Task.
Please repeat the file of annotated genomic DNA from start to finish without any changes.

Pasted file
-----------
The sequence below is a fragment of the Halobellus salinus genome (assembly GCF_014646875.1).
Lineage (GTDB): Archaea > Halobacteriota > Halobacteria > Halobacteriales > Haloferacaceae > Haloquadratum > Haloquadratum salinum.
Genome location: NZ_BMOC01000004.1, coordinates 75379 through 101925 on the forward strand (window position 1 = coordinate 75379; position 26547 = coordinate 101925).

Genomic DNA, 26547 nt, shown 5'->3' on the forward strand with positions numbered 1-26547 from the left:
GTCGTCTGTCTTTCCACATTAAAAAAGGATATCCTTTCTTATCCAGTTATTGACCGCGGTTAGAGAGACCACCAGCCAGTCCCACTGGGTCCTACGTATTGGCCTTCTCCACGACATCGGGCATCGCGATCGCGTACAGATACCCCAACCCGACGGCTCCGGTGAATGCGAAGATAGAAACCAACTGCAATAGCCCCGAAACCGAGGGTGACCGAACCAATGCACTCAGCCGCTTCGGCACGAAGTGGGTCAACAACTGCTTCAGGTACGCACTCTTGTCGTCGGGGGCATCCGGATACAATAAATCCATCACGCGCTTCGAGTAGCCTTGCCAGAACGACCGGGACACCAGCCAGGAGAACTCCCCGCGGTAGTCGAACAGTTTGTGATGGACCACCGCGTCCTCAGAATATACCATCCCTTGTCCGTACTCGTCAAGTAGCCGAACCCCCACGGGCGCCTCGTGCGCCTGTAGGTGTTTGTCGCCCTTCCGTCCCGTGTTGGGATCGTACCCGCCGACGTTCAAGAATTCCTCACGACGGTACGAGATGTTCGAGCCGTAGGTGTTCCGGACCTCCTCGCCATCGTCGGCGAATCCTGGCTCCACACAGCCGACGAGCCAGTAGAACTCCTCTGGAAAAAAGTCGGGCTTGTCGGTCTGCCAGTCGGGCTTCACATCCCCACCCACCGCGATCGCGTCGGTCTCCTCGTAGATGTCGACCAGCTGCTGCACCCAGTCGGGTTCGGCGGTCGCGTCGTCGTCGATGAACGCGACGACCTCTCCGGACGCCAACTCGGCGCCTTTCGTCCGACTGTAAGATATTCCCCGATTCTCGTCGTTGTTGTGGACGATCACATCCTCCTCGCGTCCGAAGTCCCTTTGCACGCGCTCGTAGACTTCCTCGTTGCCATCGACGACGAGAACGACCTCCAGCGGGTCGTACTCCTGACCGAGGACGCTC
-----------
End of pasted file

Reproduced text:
The sequence below is a fragment of the Halobellus salinus genome (assembly GCF_014646875.1).
Lineage (GTDB): Archaea > Halobacteriota > Halobacteria > Halobacteriales > Haloferacaceae > Haloquadratum > Haloquadratum salinum.
Genome location: NZ_BMOC01000004.1, coordinates 75379 through 101925 on the forward strand (window position 1 = coordinate 75379; position 26547 = coordinate 101925).

Genomic DNA, 26547 nt, shown 5'->3' on the forward strand with positions numbered 1-26547 from the left:
GTCGTCTGTCTTTCCACATTAAAAAAGGATATCCTTTCTTATCCAGTTATTGACCGCGGTTAGAGAGACCACCAGCCAGTCCCACTGGGTCCTACGTATTGGCCTTCTCCACGACATCGGGCATCGCGATCGCGTACAGATACCCCAACCCGACGGCTCCGGTGAATGCGAAGATAGAAACCAACTGCAATAGCCCCGAAACCGAGGGTGACCGAACCAATGCACTCAGCCGCTTCGGCACGAAGTGGGTCAACAACTGCTTCAGGTACGCACTCTTGTCGTCGGGGGCATCCGGATACAATAAATCCATCACGCGCTTCGAGTAGCCTTGCCAGAACGACCGGGACACCAGCCAGGAGAACTCCCCGCGGTAGTCGAACAGTTTGTGATGGACCACCGCGTCCTCAGAATATACCATCCCTTGTCCGTACTCGTCAAGTAGCCGAACCCCCACGGGCGCCTCGTGCGCCTGTAGGTGTTTGTCGCCCTTCCGTCCCGTGTTGGGATCGTACCCGCCGACGTTCAAGAATTCCTCACGACGGTACGAGATGTTCGAGCCGTAGGTGTTCCGGACCTCCTCGCCATCGTCGGCGAATCCTGGCTCCACACAGCCGACGAGCCAGTAGAACTCCTCTGGAAAAAAGTCGGGCTTGTCGGTCTGCCAGTCGGGCTTCACATCCCCACCCACCGCGATCGCGTCGGTCTCCTCGTAGATGTCGACCAGCTGCTGCACCCAGTCGGGTTCGGCGGTCGCGTCGTCGTCGATGAACGCGACGACCTCTCCGGACGCCAACTCGGCGCCTTTCGTCCGACTGTAAGATATTCCCCGATTCTCGTCGTTGTTGTGGACGATCACATCCTCCTCGCGTCCGAAGTCCCTTTGCACGCGCTCGTAGACTTCCTCGTTGCCATCGACGACGAGAACGACCTCCAGCGGGTCGTACTCCTGACCGAGGACGCTC